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Confessions of a First Year PA

Updated on August 26, 2015
taking time to enjoy the flowers
taking time to enjoy the flowers | Source

Now you’ve finished school, passed the PANCE, and landed your first job. It’s time to relax and be the PA you’ve always envisioned yourself to be, right? There is still a lot to learn. Here’s what I have learned about medicine and life in my first few years as a PA.

Starting Your First Job…. Well Not Just Yet

You nailed the interview and they have given you the position. Now comes the waiting! Starting your job requires licensing in the state you plan to practice in, DEA licensing, malpractice coverage, and for most places credentialing. I wish I had thought about just how long this would take during my second year of school and made more of an effort to save. I thought I would be able to start within a month of passing boards. In my experience, this process takes a few months, if not longer. Budgeting through PA school so you have 3-6 months of living expenses in savings will make sure you get to your start date without big credit card debt.

Take my advice and make sure you take some of this down time to relax. It’s easy to get caught up in the excitement of your first job, but once it starts it will be some time before you are able to take vacation. Also, take some of this time to brush up on the bread and butter of what you will be doing at your new job. Rotations may have ended with Pediatrics and Surgery, while you plan to go into Family Medicine.

Your First Day

Nervous is normal. Looking back it was terrifying , but honestly, I learned that the nerves come from wanting what is best for your patients. Don’t let fear cripple you. PA training by nature leaves room for on job training and a need to gain experience. That complex condition you read about in a book and have never seen on rotations is sitting in front of you in the flesh. Early on, it’s hard to remember that people aren’t books. Patients don’t always fit into the neat boxes in your head of what a diagnosis entails.

Ask questions. We in the PA profession pride ourselves on being proficient. There is a line between growing as a provider and gaining independence and knowing when it is best for the patient that you ask. It also takes balance to foster trust and confidence in your ability from the patients while being honest about needing help. It’s important to remember amid the colds and musculoskeletal problems that we have patients’ lives in our hands.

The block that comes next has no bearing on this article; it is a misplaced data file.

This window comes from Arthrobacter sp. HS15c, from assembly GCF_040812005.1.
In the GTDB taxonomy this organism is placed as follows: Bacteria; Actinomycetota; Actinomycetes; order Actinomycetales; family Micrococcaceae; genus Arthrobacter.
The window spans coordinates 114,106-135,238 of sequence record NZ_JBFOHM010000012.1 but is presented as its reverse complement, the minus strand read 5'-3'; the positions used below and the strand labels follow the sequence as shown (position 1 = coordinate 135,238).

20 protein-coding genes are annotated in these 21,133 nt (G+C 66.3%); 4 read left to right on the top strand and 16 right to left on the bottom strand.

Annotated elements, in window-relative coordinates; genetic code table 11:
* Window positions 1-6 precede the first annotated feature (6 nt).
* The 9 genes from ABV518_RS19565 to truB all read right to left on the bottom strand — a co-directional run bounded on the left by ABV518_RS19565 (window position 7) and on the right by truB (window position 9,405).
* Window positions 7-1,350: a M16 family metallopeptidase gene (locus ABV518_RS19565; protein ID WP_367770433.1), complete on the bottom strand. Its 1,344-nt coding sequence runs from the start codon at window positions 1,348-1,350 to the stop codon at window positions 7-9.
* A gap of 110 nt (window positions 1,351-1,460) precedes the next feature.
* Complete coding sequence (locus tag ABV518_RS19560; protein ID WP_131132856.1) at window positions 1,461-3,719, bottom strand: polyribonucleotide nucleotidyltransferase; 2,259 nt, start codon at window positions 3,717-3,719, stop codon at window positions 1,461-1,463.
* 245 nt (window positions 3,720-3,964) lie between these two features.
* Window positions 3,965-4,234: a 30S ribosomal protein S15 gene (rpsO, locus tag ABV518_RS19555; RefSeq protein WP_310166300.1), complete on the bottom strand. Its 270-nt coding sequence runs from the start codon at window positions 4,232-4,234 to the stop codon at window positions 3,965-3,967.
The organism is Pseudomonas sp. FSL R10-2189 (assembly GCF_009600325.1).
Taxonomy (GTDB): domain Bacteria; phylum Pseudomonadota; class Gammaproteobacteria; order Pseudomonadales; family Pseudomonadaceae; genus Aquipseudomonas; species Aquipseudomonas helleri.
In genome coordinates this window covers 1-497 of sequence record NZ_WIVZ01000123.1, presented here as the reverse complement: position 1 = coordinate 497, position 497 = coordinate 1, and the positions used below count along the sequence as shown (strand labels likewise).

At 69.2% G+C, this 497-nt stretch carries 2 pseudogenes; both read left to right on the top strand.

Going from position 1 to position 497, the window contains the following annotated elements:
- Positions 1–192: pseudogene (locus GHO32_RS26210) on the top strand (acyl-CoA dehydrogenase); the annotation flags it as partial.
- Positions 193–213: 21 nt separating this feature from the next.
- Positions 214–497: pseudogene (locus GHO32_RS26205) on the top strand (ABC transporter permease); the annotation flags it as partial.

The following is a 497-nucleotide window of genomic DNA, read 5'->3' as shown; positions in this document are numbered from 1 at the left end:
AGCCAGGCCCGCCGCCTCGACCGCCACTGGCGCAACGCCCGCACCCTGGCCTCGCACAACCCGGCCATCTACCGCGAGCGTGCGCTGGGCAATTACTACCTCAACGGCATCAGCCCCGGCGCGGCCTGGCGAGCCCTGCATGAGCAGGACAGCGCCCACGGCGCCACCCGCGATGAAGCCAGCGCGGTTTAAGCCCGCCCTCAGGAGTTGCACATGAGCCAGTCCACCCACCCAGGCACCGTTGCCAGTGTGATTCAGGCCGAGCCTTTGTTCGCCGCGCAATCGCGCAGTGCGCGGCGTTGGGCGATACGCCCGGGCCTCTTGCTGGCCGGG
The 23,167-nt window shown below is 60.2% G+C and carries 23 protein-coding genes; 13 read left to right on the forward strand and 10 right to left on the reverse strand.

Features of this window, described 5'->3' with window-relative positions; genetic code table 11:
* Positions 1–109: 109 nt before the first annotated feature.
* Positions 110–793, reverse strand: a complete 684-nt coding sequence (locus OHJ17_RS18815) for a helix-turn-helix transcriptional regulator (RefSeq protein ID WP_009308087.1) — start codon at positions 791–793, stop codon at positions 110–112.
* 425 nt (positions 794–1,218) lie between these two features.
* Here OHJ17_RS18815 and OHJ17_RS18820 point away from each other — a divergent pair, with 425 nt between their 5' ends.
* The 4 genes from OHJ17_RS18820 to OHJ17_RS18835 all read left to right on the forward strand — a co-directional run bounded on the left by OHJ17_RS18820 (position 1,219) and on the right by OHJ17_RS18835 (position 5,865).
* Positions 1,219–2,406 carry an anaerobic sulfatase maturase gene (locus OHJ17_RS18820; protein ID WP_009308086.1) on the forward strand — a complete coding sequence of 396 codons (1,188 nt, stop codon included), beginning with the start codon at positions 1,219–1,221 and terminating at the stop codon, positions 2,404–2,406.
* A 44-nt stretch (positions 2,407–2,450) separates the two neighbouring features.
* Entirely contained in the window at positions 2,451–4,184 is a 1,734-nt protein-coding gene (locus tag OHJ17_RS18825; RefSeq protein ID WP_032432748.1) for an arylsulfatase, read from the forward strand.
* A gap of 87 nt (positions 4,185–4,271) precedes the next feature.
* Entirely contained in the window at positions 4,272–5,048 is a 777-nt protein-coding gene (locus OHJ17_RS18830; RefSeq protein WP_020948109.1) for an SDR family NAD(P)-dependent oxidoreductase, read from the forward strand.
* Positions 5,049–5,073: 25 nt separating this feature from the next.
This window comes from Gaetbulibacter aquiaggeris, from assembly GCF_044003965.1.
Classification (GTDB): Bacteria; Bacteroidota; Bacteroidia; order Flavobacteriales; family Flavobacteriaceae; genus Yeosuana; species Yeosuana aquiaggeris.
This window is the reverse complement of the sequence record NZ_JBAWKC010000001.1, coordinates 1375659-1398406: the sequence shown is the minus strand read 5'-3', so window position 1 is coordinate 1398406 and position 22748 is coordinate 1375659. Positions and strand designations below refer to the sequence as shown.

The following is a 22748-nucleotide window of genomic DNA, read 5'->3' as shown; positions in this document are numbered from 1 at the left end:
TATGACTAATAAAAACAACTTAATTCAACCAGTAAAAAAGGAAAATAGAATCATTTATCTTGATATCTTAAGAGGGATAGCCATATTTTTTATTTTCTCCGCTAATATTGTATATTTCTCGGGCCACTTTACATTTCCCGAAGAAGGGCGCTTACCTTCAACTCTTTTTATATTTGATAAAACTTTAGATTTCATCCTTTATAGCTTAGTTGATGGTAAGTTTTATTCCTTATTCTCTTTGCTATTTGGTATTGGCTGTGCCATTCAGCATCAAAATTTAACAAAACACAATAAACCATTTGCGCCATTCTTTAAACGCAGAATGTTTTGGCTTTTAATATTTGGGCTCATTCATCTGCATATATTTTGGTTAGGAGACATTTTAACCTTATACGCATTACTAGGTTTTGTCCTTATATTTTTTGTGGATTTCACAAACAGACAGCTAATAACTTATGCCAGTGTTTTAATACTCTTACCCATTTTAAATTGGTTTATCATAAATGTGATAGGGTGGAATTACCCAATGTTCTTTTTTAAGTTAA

There Are Things Other Than the Medicine That We Need to Master

First, there is the technology. The word Epic still makes me cringe a bit. Your first day with Epic may feel like an epic fail. Students in school are more and more exposed to Electronic Medical Records (EMR), but navigating them on the level of a provider is a different story. No two records are the same and it takes time to get the hang of them and that is OK!

Then there’s the billing. If your program didn’t emphasize this, then my recommendation would be to take some time before starting work to take a billing course. If you work for a group practice that has a billing department, ask for help and input. Ultimately, you are responsible for the way you code and bill. It impacts how your employer gets reimbursed and impacts what patients’ cost will be.

After learning to navigate the EMR and code accurately, familiarize yourself with the resources in your office and community. Patient’s come in with a lot of social issues that impact their view of their wellbeing and care. Have you spoken with the Care Coordinator or Social Worker? They can make your work and your patients’ level of satisfaction much better. You care for the whole person, and not just their medical conditions and these team members can best help you achieve that!

Your office doesn’t run with just you. The truth of the matter is that the office dynamic depends on a number of personalities, which all contribute. This can be tough, but at the same time is what makes a strong practice. As a provider, you don’t have to shoulder all of the work. It may take time to get good at delegating. There is a line between everyone working together to get the patient what they need and putting work off on others. In a practice that truly functions smoothly everyone has to know their role and you truly have to be a team. Providers can’t be loners!

Taking Care of People Isn’t Black and White